Sailing used to be reserved for a small group of yachtsmen, but advances in technology, choice, and yacht production costs have made it accessible to a wider range of individuals who value the joys of life. However, choosing the right yacht can be a daunting task. In this article, Nikolay Melnikov, a partner at Interlegal, an international legal service, shares some secrets to help potential yacht owners make an informed decision.
Determining Yacht Size
Yacht size depends on the owner’s intended use and preference. Yachts with a length of 25-30 feet are easy to manage, have low maintenance costs, and are flexible in terms of logistics. These yachts can be stored on a trailer in specially equipped parking lots or even in car parks. The habitable section of these yachts can range from a small locker for beach accessories to a full-fledged cabin.
Yachts that are 30-40 feet long are considered ideal in terms of price, comfort, and seaworthiness. These yachts typically have 2-3 cabins and can accommodate a crew of 2-6 people, with the potential for up to 7-8 guests. They also have a full galley with a refrigerator, oven, and sink, and a spacious cockpit with a sunbathing area on the bow.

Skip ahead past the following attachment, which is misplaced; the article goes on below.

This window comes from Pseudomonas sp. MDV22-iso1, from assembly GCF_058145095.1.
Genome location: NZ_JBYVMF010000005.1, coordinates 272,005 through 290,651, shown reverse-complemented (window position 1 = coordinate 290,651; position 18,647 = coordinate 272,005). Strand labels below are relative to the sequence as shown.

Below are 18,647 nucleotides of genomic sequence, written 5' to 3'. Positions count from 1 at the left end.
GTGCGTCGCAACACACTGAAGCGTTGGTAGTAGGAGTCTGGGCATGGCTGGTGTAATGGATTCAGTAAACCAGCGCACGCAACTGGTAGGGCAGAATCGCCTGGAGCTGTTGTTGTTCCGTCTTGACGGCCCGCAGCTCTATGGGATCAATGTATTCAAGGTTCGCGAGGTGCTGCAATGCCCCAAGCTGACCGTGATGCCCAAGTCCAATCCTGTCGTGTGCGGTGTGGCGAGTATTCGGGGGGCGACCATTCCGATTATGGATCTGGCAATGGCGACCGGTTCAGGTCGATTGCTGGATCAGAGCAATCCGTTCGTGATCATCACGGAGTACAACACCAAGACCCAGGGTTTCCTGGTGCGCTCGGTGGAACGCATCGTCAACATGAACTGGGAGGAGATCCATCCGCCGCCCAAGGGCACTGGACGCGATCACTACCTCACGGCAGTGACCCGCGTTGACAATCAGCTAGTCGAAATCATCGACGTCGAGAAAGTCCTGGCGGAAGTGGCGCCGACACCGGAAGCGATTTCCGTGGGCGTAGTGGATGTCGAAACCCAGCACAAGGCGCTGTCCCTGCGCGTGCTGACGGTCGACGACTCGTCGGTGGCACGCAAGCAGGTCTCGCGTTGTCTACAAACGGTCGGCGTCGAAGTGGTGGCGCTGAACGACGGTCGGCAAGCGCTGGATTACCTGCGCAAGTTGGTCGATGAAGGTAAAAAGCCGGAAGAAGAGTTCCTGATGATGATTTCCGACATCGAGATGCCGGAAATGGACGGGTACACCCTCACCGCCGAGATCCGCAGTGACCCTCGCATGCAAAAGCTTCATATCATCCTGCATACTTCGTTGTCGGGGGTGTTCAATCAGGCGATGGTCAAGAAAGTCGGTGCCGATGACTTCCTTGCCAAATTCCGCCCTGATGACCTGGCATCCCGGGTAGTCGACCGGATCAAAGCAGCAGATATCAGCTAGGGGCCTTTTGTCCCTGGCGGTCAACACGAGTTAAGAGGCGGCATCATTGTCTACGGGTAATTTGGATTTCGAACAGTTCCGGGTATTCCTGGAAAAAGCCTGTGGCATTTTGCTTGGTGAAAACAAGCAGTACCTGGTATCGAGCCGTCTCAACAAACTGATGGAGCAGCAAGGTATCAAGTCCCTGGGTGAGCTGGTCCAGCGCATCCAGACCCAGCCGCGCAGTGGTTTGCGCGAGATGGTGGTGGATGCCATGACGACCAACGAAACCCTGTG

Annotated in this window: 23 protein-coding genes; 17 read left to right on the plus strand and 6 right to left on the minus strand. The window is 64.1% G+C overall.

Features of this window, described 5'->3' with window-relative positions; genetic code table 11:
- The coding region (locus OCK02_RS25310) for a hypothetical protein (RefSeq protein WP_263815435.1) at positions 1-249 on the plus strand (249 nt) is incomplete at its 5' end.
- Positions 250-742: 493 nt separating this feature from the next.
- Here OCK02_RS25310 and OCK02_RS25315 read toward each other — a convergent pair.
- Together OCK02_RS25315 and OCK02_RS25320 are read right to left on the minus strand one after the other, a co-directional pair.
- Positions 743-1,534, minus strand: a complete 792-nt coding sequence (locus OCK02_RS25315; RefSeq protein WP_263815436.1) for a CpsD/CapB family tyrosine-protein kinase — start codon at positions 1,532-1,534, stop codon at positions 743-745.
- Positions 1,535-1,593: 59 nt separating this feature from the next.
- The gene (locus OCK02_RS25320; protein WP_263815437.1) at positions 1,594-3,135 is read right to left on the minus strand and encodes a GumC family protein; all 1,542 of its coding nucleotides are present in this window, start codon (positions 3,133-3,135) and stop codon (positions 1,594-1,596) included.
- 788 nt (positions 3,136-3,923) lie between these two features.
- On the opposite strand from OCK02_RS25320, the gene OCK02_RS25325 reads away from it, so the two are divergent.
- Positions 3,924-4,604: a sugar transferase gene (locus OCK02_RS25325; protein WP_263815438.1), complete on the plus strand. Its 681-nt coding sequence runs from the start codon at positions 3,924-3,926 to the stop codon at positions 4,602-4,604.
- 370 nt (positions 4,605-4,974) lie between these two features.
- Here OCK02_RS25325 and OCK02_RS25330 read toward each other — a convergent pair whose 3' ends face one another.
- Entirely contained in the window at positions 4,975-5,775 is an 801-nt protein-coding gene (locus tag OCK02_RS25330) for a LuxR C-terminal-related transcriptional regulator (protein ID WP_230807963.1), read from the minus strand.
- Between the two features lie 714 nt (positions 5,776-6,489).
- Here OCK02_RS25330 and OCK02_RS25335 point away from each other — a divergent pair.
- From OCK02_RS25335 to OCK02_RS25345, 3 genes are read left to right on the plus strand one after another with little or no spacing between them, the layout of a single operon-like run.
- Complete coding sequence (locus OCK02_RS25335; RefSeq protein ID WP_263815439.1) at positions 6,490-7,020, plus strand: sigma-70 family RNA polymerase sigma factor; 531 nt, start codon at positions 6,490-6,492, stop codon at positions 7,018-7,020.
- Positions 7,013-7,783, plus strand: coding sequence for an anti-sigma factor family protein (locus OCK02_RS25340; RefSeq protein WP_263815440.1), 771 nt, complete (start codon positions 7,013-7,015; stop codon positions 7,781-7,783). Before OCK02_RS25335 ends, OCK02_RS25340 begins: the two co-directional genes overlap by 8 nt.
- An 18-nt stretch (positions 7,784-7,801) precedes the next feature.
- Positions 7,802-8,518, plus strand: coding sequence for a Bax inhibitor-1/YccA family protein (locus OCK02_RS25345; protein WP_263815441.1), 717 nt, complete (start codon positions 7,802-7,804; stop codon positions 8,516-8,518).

Yachts that are 40-50 feet or more are suitable for oceanic use, including round trips.
Choosing the Number of Hulls
Catamarans have more habitable and deck space, greater initial stability, lower pitching amplitude, and significant speed advantages. These hulls have much less resistance than conventional yachts, so a catamaran can develop higher speeds in tailwinds than keel yachts. The disadvantages include difficulty in sharp courses and higher parking costs in marinas than monohull yachts.
It is essential to decide on the navigation area before purchasing a yacht. Yachts are differentiated based on operating conditions for:
oceanic, designed for long-term stays in the water under conditions where the wave can be more than 6 m, and the wind is more than 8 points on the Beaufort scale;
sea with a wave height of up to 6 m and with a wind force not exceeding 8 points;
yachts for coastal waters and bays, withstanding wave heights up to 4 m, and wind force 6 points.
Registration and Insurance
Before purchasing a yacht, it is crucial to take some time to decide on the registration and insurance jurisdiction. Proper ship papers are necessary to save time, money, and nerves while registering in marinas, participating in regattas, and more.
New or Used Yacht?
While buying a new yacht is a good investment that can last for many years, the best yacht is the one that meets the owner’s requirements and is ready to sail the seas. It is essential to test-drive the boat before purchasing it and feel how it behaves in different weather conditions. The initial choice may change dramatically after chartering a yacht of the same type, and seemingly insignificant characteristics may become influential.
Choosing a yacht that fits the owner’s intended use and preferences requires careful consideration. Experienced specialists are always ready to help potential yacht owners select, purchase, and decorate the yacht that will bring them joy for years to come.